Monday, February 18, 2013

Train the dog you have

I’ve quit counting how many times I’ve started this post and never finished it. My thoughts go winging off in so many different directions that it’s easy to lose track of the points I intended to make. Please bear with me while I get this random collection of loosely related thoughts out of my head.

Have you ever been advised to imitate someone else in terms of training your dog? In other words, has a well-meaning instructor/friend/observer/passerby suggested you “be more like” someone else because their dog is so fantastic – just do what they do and certainly all your troubles will disappear?

I’ve encountered this occasionally over the years and it always feels a bit awkward. While there’s nothing wrong with admiring someone else’s training style or the relationship they share with their dog, it may do very little to help you with your own dog.

My biggest problem is that the “be more like So and So” approach ignores the individuality of your dog and the value of the relationship you’re building.

There are a number of trainers I sincerely admire and while I may draw ideas and inspiration from them, they are not me and their dogs are not my dog. Simply trying to plug in their methods and expecting them to work is not very realistic.

One lesson I learned early as a trainer was never to compare myself to another trainer or more importantly, to never compare my dog to other dogs. Everyone’s journey is different. Although some days it may seem like mimicking others is the easiest route to achievement, that can only make things harder in the long run because instead if focusing on who your dog is and what he needs from you, you’re just following a formula that worked for someone else.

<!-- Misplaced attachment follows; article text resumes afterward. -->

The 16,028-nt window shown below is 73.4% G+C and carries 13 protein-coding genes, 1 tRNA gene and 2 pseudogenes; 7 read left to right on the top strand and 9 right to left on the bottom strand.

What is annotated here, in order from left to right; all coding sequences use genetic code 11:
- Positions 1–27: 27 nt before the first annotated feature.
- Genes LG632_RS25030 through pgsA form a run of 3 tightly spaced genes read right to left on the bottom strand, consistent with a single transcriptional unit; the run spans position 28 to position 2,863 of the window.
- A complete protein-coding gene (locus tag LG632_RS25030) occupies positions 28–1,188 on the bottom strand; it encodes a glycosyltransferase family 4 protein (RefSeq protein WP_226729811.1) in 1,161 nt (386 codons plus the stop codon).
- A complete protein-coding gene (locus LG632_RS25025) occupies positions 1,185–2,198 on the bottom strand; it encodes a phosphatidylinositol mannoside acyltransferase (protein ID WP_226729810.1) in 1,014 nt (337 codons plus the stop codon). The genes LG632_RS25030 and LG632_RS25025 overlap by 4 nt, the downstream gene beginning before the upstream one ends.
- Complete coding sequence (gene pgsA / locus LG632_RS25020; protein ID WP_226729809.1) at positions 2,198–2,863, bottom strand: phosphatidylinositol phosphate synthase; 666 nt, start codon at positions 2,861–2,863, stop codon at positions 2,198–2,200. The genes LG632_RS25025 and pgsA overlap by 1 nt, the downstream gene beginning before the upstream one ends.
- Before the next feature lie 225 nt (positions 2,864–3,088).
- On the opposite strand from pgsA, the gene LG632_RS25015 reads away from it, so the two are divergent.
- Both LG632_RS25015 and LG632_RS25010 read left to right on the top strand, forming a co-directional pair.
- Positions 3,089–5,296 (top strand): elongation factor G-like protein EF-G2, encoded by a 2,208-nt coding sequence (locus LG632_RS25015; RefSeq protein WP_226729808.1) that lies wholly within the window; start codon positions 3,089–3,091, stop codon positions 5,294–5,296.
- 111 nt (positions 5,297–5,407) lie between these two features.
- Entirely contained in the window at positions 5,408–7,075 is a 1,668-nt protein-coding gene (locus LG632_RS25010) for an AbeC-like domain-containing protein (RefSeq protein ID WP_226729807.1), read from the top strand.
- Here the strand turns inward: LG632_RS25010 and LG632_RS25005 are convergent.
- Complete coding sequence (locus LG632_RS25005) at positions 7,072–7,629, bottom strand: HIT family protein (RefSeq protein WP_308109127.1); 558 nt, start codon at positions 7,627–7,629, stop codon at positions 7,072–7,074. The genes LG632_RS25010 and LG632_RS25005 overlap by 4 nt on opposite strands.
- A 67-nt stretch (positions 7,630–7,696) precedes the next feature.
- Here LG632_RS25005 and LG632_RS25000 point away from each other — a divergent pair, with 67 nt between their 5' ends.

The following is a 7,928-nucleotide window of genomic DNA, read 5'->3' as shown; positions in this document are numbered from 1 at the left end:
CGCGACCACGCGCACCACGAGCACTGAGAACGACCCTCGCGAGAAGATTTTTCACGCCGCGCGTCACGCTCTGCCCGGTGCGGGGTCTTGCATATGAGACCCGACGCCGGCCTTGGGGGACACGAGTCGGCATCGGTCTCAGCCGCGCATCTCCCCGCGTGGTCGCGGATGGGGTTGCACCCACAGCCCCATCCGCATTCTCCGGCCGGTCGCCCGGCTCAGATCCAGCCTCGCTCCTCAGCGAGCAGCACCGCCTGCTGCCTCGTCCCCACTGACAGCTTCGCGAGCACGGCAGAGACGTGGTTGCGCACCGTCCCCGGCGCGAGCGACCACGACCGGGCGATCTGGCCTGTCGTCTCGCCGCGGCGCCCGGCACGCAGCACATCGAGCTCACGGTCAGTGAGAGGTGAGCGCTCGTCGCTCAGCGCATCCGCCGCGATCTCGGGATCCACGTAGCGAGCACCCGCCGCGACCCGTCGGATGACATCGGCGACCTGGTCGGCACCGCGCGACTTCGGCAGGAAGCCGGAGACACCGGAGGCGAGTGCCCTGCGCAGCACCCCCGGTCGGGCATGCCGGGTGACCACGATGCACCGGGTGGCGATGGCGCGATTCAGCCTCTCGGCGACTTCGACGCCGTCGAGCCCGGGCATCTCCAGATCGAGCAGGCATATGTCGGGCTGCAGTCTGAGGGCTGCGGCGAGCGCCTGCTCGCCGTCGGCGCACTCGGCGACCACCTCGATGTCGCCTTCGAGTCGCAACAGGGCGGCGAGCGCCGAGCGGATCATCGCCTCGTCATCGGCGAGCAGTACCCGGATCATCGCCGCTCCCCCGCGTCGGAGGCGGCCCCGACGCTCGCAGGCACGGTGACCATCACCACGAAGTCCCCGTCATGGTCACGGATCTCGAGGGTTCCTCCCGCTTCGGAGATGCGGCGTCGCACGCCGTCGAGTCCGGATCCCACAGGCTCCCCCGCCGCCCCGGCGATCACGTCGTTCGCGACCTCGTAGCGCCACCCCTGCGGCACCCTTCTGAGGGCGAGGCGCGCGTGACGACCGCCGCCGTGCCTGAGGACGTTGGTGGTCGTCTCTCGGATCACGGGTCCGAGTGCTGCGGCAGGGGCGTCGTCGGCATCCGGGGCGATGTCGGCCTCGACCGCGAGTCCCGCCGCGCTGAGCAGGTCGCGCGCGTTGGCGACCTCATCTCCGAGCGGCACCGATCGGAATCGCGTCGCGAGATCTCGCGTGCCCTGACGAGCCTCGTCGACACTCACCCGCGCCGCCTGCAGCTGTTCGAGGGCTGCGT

Which  brings me to the title of today’s post: “Train the dog  you have.” Don't train your current dog like he's your retired dog who was brilliant. Don't train him like the dog you WISH he was. Don't train him like he's the dog you believe he can become in the future. Train him like dog he is NOW. Evaluate his strengths and weaknesses and tailor your training accordingly.

It’s easy to become enchanted with a training approach that is completely wrong for your dog but “everyone else is doing it” so you jump on the bandwagon, too. Been there! Often, the hardest thing about training your dog is learning the best way to train your dog.